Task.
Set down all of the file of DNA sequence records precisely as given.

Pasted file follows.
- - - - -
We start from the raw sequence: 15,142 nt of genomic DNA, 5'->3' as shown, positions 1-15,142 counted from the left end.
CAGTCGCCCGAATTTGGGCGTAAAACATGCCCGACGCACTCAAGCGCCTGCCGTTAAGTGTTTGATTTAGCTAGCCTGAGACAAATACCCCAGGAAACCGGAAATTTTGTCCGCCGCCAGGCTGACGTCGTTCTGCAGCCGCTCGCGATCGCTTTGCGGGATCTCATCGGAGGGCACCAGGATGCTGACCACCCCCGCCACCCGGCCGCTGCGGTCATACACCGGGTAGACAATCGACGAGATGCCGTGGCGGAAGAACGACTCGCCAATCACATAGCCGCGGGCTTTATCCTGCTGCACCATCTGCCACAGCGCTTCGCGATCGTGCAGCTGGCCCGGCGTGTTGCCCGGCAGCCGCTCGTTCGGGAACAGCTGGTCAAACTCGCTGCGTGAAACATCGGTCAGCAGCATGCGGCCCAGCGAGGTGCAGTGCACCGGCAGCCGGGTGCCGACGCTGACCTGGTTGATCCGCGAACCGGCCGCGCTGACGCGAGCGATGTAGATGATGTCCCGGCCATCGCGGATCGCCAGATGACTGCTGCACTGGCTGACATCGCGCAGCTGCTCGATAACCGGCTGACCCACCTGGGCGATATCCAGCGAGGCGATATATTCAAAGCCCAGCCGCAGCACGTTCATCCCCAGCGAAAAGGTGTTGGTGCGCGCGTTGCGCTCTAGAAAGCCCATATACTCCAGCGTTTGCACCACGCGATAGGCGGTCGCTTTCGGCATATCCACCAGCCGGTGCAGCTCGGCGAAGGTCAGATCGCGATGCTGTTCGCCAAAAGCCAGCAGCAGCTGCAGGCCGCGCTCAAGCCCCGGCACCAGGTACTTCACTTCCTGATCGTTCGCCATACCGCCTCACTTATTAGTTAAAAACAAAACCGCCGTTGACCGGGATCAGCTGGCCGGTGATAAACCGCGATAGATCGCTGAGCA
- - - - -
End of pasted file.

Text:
We start from the raw sequence: 15,142 nt of genomic DNA, 5'->3' as shown, positions 1-15,142 counted from the left end.
CAGTCGCCCGAATTTGGGCGTAAAACATGCCCGACGCACTCAAGCGCCTGCCGTTAAGTGTTTGATTTAGCTAGCCTGAGACAAATACCCCAGGAAACCGGAAATTTTGTCCGCCGCCAGGCTGACGTCGTTCTGCAGCCGCTCGCGATCGCTTTGCGGGATCTCATCGGAGGGCACCAGGATGCTGACCACCCCCGCCACCCGGCCGCTGCGGTCATACACCGGGTAGACAATCGACGAGATGCCGTGGCGGAAGAACGACTCGCCAATCACATAGCCGCGGGCTTTATCCTGCTGCACCATCTGCCACAGCGCTTCGCGATCGTGCAGCTGGCCCGGCGTGTTGCCCGGCAGCCGCTCGTTCGGGAACAGCTGGTCAAACTCGCTGCGTGAAACATCGGTCAGCAGCATGCGGCCCAGCGAGGTGCAGTGCACCGGCAGCCGGGTGCCGACGCTGACCTGGTTGATCCGCGAACCGGCCGCGCTGACGCGAGCGATGTAGATGATGTCCCGGCCATCGCGGATCGCCAGATGACTGCTGCACTGGCTGACATCGCGCAGCTGCTCGATAACCGGCTGACCCACCTGGGCGATATCCAGCGAGGCGATATATTCAAAGCCCAGCCGCAGCACGTTCATCCCCAGCGAAAAGGTGTTGGTGCGCGCGTTGCGCTCTAGAAAGCCCATATACTCCAGCGTTTGCACCACGCGATAGGCGGTCGCTTTCGGCATATCCACCAGCCGGTGCAGCTCGGCGAAGGTCAGATCGCGATGCTGTTCGCCAAAAGCCAGCAGCAGCTGCAGGCCGCGCTCAAGCCCCGGCACCAGGTACTTCACTTCCTGATCGTTCGCCATACCGCCTCACTTATTAGTTAAAAACAAAACCGCCGTTGACCGGGATCAGCTGGCCGGTGATAAACCGCGATAGATCGCTGAGCA